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From: Ed Brey (edbrey_at_[hidden])
Date: 2001-07-27 08:38:22

From: "Kevlin Henney" <kevlin_at_[hidden]>

> As the base natural language of C++ and Boost is English, I personally
> prefer to stick to the more easily communicated form, whether written
> spoken, where the adjective precedes the noun -- it's a const int not
> int const.

This is desirable, but isn't always possible. E.g. if you want a
constant pointer to a non-constant object of type T, you've got no
choice to put the const last: T* const foo;

A tradeoff ensues. You can optimize for English ordering when possible
or optimize for greatest consistency, i.e. always post-qualified.
Neither choice is inherently right or wrong. It would be too bad if
this issue was dropped from the guidelines, leaving uninformed people to
make arbitrary decisions, rather than choosing the tradeoff best for

The biggest danger I see with using the prequalified form is that
programmers may get too confortable with that, and end up not marking
pointers as constant because they either don't know that they can or
because it seems unnatural or confusing to do so.

My preference is to always use post-qualified. It seemed a bit odd at
first when I switched, just as any change to a person's schema would,
but I came to quite like it as it made dealing with more complex
constness situations easier, and I also like the readability of how the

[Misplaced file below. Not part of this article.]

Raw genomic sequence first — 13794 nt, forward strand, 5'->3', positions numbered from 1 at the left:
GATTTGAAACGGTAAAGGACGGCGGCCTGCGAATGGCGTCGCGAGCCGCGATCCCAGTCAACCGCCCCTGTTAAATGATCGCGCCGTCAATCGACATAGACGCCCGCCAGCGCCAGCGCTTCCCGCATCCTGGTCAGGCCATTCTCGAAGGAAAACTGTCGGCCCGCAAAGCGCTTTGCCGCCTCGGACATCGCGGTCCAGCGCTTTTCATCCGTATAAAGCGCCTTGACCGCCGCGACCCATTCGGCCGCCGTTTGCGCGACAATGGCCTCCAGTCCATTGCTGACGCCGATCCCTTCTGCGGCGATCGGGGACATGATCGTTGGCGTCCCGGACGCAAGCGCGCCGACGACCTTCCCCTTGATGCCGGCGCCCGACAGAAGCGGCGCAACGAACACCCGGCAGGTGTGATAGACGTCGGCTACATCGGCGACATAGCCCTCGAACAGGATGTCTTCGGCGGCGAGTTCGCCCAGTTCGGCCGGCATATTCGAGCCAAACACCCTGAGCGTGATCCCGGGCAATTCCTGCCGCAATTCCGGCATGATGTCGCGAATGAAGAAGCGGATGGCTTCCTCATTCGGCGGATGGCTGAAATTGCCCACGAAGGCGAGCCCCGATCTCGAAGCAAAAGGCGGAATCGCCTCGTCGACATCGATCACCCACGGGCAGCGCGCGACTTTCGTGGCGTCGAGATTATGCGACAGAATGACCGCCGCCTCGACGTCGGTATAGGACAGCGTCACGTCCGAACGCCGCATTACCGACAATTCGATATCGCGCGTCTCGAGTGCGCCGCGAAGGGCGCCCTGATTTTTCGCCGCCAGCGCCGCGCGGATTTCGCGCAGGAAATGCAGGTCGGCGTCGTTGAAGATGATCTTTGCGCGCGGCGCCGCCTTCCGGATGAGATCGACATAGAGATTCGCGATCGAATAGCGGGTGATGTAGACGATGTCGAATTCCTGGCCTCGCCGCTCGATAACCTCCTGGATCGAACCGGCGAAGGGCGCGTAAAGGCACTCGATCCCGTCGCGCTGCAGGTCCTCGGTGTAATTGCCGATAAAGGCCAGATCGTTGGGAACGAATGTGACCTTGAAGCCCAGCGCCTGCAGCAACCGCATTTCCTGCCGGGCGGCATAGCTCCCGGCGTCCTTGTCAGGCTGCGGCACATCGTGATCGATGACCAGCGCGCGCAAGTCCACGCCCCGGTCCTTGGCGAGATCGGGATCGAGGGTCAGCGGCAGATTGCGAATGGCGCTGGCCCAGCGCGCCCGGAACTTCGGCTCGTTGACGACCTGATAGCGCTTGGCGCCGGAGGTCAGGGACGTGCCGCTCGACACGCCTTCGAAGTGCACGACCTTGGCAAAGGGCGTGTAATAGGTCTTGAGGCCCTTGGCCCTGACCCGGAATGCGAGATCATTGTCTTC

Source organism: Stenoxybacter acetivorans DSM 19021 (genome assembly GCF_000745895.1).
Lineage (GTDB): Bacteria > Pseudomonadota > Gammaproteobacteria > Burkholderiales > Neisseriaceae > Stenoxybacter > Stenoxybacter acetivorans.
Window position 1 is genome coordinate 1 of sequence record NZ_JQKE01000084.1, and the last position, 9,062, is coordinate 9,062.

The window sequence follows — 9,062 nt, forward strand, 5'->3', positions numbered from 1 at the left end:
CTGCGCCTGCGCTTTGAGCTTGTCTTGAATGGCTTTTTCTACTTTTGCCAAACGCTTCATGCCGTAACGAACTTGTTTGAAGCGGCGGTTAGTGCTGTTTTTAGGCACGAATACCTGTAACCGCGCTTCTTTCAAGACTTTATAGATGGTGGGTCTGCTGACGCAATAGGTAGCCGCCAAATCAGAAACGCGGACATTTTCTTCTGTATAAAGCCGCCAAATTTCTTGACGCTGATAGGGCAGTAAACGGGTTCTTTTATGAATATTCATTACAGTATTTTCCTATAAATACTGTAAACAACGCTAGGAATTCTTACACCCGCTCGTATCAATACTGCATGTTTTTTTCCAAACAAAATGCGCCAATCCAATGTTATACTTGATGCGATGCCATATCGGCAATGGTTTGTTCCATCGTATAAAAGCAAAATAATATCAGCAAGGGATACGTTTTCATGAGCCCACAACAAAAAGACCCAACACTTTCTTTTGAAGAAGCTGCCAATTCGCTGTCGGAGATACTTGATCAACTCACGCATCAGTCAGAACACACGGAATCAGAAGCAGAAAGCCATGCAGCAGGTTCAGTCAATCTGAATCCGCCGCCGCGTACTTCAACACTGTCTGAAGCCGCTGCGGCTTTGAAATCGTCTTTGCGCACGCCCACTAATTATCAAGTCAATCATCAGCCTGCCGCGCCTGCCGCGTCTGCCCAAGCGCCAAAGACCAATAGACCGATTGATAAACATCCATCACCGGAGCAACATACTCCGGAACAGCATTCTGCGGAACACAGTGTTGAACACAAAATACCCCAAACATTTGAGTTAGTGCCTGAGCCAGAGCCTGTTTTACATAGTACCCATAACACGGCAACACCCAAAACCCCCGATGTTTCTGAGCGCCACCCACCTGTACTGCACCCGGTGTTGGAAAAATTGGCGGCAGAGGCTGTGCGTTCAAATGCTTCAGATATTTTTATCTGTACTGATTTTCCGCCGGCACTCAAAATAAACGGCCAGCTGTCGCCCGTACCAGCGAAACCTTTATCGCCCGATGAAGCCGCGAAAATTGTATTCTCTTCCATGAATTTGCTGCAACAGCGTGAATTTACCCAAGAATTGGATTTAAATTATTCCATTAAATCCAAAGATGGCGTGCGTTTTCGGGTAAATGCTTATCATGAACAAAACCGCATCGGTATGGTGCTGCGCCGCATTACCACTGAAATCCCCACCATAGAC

type name ends up being at the very beginning of the expression.

> At best having the qualifier follow the base type name is an
> to the conventional form, at worst it is rampant political correctness
> without the correctness. Neither of these perspectives suggest that it
> is a best practice ready for inclusion in coding guidelines. I would
> suggest that rather than spark a slow-burning flame the recommendation
> of qualifier placement should be dropped entirely from the
guidelines --
> as you say, it is doubtful that this point will ever be agreed upon.

I believe this understates the issue. While both options are valid, the
ramifications are significant enough that a concensus on a better choice
is possible. I don't the guidelines as sparking the flame; the language
did that. The best way to control it is to have the tradeoffs and
rationalles documented in a logical place; otherwise, the issue
continuously resurfaces for rehashing.

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